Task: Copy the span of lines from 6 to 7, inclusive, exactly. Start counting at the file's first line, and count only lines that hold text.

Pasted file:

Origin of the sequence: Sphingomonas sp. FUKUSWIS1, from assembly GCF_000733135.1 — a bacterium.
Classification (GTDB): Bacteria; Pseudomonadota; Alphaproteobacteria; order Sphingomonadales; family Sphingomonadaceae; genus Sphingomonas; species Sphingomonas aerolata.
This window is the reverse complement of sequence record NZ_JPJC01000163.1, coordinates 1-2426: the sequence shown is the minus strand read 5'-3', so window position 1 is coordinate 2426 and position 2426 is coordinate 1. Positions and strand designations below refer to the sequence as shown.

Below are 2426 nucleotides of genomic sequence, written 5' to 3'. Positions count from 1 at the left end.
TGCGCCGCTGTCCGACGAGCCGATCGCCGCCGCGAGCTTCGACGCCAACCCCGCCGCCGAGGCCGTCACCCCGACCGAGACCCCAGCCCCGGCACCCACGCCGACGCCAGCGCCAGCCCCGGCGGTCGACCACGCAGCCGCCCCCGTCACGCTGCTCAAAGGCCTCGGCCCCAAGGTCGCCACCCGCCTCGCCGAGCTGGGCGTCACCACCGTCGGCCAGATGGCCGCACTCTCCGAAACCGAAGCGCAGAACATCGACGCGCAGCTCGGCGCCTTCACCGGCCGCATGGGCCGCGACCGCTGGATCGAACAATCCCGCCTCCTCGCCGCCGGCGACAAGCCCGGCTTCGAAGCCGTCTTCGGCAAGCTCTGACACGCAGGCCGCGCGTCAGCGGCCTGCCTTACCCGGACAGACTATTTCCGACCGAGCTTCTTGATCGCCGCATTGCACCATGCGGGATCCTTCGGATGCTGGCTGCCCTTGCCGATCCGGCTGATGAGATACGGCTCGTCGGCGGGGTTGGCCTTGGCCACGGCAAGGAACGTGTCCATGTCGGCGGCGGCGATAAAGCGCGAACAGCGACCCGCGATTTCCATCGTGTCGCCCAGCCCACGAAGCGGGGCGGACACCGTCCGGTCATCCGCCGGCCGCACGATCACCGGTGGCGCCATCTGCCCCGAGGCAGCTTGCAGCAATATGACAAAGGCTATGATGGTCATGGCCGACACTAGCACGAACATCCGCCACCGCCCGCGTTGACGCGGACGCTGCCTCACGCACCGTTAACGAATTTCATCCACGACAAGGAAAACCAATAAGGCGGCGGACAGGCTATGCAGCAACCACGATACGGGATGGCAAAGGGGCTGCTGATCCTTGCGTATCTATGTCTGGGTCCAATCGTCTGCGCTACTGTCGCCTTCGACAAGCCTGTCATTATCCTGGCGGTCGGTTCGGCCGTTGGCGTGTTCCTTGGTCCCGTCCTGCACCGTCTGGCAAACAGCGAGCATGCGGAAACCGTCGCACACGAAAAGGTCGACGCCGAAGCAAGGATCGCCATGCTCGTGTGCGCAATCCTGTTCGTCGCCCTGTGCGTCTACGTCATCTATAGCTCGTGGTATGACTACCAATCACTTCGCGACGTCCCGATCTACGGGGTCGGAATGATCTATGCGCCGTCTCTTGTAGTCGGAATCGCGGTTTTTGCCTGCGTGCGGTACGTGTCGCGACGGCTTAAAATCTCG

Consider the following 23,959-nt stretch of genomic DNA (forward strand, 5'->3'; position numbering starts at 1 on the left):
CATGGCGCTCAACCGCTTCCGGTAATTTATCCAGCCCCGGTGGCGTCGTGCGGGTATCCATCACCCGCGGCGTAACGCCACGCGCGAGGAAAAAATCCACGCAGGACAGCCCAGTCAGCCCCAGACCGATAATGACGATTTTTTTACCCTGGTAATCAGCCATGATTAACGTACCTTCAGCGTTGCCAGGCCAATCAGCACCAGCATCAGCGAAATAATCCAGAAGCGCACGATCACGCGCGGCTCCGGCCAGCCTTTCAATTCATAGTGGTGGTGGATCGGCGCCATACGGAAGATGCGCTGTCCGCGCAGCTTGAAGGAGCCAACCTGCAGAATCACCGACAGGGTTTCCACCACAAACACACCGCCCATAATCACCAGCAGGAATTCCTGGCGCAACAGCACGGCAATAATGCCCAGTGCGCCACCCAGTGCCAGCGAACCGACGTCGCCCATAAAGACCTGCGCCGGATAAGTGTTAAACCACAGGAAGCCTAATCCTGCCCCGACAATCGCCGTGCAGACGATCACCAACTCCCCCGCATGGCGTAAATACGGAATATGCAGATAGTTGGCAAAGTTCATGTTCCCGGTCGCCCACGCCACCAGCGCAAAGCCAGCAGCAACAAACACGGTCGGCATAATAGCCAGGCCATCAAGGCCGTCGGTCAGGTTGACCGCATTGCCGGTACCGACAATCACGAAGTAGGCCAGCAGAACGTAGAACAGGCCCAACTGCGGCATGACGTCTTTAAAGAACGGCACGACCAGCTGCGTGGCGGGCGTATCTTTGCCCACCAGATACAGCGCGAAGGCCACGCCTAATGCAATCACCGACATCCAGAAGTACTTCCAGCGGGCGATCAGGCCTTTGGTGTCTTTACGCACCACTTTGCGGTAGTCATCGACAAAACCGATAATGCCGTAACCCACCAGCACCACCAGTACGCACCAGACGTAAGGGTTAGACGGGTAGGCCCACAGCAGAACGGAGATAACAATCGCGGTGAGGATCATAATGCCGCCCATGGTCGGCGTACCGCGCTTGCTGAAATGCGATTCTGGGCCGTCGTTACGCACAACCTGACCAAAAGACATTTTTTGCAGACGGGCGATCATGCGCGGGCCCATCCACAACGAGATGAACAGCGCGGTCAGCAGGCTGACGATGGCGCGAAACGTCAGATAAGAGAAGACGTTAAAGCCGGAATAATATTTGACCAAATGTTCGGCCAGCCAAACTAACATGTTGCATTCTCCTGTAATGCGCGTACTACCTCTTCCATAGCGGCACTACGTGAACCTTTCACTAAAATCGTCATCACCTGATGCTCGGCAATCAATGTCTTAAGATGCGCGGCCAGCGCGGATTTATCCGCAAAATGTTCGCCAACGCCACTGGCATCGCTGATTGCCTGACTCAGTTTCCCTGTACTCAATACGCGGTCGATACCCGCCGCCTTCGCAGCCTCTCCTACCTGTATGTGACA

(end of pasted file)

Consider the following 23,959-nt stretch of genomic DNA (forward strand, 5'->3'; position numbering starts at 1 on the left):
CATGGCGCTCAACCGCTTCCGGTAATTTATCCAGCCCCGGTGGCGTCGTGCGGGTATCCATCACCCGCGGCGTAACGCCACGCGCGAGGAAAAAATCCACGCAGGACAGCCCAGTCAGCCCCAGACCGATAATGACGATTTTTTTACCCTGGTAATCAGCCATGATTAACGTACCTTCAGCGTTGCCAGGCCAATCAGCACCAGCATCAGCGAAATAATCCAGAAGCGCACGATCACGCGCGGCTCCGGCCAGCCTTTCAATTCATAGTGGTGGTGGATCGGCGCCATACGGAAGATGCGCTGTCCGCGCAGCTTGAAGGAGCCAACCTGCAGAATCACCGACAGGGTTTCCACCACAAACACACCGCCCATAATCACCAGCAGGAATTCCTGGCGCAACAGCACGGCAATAATGCCCAGTGCGCCACCCAGTGCCAGCGAACCGACGTCGCCCATAAAGACCTGCGCCGGATAAGTGTTAAACCACAGGAAGCCTAATCCTGCCCCGACAATCGCCGTGCAGACGATCACCAACTCCCCCGCATGGCGTAAATACGGAATATGCAGATAGTTGGCAAAGTTCATGTTCCCGGTCGCCCACGCCACCAGCGCAAAGCCAGCAGCAACAAACACGGTCGGCATAATAGCCAGGCCATCAAGGCCGTCGGTCAGGTTGACCGCATTGCCGGTACCGACAATCACGAAGTAGGCCAGCAGAACGTAGAACAGGCCCAACTGCGGCATGACGTCTTTAAAGAACGGCACGACCAGCTGCGTGGCGGGCGTATCTTTGCCCACCAGATACAGCGCGAAGGCCACGCCTAATGCAATCACCGACATCCAGAAGTACTTCCAGCGGGCGATCAGGCCTTTGGTGTCTTTACGCACCACTTTGCGGTAGTCATCGACAAAACCGATAATGCCGTAACCCACCAGCACCACCAGTACGCACCAGACGTAAGGGTTAGACGGGTAGGCCCACAGCAGAACGGAGATAACAATCGCGGTGAGGATCATAATGCCGCCCATGGTCGGCGTACCGCGCTTGCTGAAATGCGATTCTGGGCCGTCGTTACGCACAACCTGACCAAAAGACATTTTTTGCAGACGGGCGATCATGCGCGGGCCCATCCACAACGAGATGAACAGCGCGGTCAGCAGGCTGACGATGGCGCGAAACGTCAGATAAGAGAAGACGTTAAAGCCGGAATAATATTTGACCAAATGTTCGGCCAGCCAAACTAACATGTTGCATTCTCCTGTAATGCGCGTACTACCTCTTCCATAGCGGCACTACGTGAACCTTTCACTAAAATCGTCATCACCTGATGCTCGGCAATCAATGTCTTAAGATGCGCGGCCAGCGCGGATTTATCCGCAAAATGTTCGCCAACGCCACTGGCATCGCTGATTGCCTGACTCAGTTTCCCTGTACTCAATACGCGGTCGATACCCGCCGCCTTCGCAGCCTCTCCTACCTGTATGTGACA